Asian Music and Dance

Pt. Tirth  Ram Azad

Bhavo Ki Alag Hi Bhasha Hoti Hai
Expression has its own language

The late kathak dancer, teacher and scholar Pandit Tirth Ram Azad was associated with some of India’s best-known dance institutions and contributed three seminal texts on kathak. Here he talks to Abhay Shankar Mishra and throws light on the concept of the badakhadi that defines the gharana.

Why did you feel inspired to start learning kathak dance?

You may be surprised to know that twelve years before I started kathak, I worked in the theatre in which I was commended for my dance. During the time I was working in the theatre, I went to see Param Narayan Prasad’s Kathak Karyakram in Delhi, after which I took the decision that I too wanted to learn kathak. 

Of the many different gharanas, which would you say is better known for the particular qualities which have sustained its presence till today?

Each gharana has its own palette of qualities, some emphasise more expression where others may emphasise more speed; however, no gharana is any less than another as it is all these qualities from all these gharanas that make kathak well-known and enable the dance to expand and develop further.

However, these could be present-day qualities, whereas some qualities are traditionally passed down in the gharanas. What is required to differentiate a particular gharana from the rest?

In this day and age this seems quite difficult, because in the process of everyone accepting and appreciating each other’s qualities, they’ve ended up mixing them!  Still there are certain things, which in the bigger picture, portray and highlight the differences of a gharana; for example the use of the limbs, of the particular bols of the gharanas, things like that still define each gharana today.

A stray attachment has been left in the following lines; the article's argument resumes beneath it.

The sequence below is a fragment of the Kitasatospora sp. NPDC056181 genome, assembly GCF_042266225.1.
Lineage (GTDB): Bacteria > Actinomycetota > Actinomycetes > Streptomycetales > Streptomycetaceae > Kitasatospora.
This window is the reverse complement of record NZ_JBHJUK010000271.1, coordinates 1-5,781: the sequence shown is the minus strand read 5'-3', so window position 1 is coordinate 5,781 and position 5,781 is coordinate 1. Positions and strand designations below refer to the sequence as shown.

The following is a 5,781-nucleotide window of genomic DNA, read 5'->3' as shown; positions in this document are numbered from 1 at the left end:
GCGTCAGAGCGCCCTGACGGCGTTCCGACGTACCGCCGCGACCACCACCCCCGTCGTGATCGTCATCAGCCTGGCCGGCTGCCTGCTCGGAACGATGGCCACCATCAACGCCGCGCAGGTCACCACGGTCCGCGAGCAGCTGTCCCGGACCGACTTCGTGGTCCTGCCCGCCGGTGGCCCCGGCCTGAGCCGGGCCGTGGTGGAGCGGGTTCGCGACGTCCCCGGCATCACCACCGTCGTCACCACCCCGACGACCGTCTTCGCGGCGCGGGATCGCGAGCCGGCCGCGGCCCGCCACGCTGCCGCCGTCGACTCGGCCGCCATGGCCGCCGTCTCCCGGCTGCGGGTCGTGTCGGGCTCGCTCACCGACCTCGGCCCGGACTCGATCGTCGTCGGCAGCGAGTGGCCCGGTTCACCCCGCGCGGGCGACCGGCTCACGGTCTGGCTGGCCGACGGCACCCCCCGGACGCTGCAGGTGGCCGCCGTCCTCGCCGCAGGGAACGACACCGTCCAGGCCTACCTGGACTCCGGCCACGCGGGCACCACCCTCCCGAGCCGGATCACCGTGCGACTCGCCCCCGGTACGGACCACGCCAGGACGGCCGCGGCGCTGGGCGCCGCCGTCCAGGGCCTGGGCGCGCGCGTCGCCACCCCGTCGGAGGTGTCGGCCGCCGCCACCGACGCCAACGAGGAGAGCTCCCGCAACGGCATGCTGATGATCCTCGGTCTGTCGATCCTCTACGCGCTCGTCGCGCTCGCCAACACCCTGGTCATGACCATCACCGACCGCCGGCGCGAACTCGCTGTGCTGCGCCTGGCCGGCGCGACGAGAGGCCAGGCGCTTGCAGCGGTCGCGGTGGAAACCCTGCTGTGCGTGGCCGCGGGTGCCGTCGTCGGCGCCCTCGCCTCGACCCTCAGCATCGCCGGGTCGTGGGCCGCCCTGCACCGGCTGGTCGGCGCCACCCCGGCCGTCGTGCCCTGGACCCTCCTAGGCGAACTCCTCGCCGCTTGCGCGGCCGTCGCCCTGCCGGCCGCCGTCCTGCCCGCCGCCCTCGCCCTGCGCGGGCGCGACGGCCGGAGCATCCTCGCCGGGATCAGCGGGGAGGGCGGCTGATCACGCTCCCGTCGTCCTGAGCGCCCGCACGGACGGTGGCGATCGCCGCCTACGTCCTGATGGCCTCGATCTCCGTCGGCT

But the bols depend on the pakhawaj or an expressional song, which may be commonly used by many people.

Yes. This is correct and keeping this in sight, many different gharanas’ famous dancers have made their own different badakhadi for their own gharanas.

What is a badakhadi? 

A definite or fixed order of compositions presented in the performance is what we call badakhadi, comprising 12 or 14 bols.  The demonstration of the bols clearly depicts the gharana’s form.  Recently, this topic was brought up by the well-known dancer and Guru Rohini Bhate in a seminar. Luckily I had a paper on me in which the badakhadi for many different gharanas was written on it. On request I responded by reading it out to the audience, who received it well.

Can you shed light on any one gharana’s badakhadi?

For example take Lucknow gharana, in which you start your kathak programme with vandana and that in which you use the bol ‘thei ta thei tat ta’ on khaali (matra 9) or matra 13 and according to requirement, you can increase the matra.  The second item in the repertoire is amad, which has bols ‘ta thei tat, aa thei tat, aa thei tat’.  After this kramash, salaami, natwari, paran, amad, tej, amad, tihai, gat bhav or some bhajan or thumri.  Following that in drut laya: paran, chakardar paran, parmelu, ladi towards the end of the performance. This way the type of sequenced bols comes inside this badakhadi.  Similarly every gharana has its own type of badakhadi, which according to the type of programme can be adjusted slightly; however, not to a greater extent, as it has to follow the kram (sequence).  If it is done in a sequence completely outside its kram then the dance is not really referred to as pure original dance, hence why some qualities still define each gharana and yet cannot be mixed.

Abhay Shankar Mishra belongs to an established family of Benaras tabla gharana. He trained under great Gurus like Pandit Birju Maharaj, Smt Urmilla Nagar and Pandey Maharaj. Abhayji has been the resident kathak teacher at the Bhavan, London for the last ten years. www.abhayshankar.com



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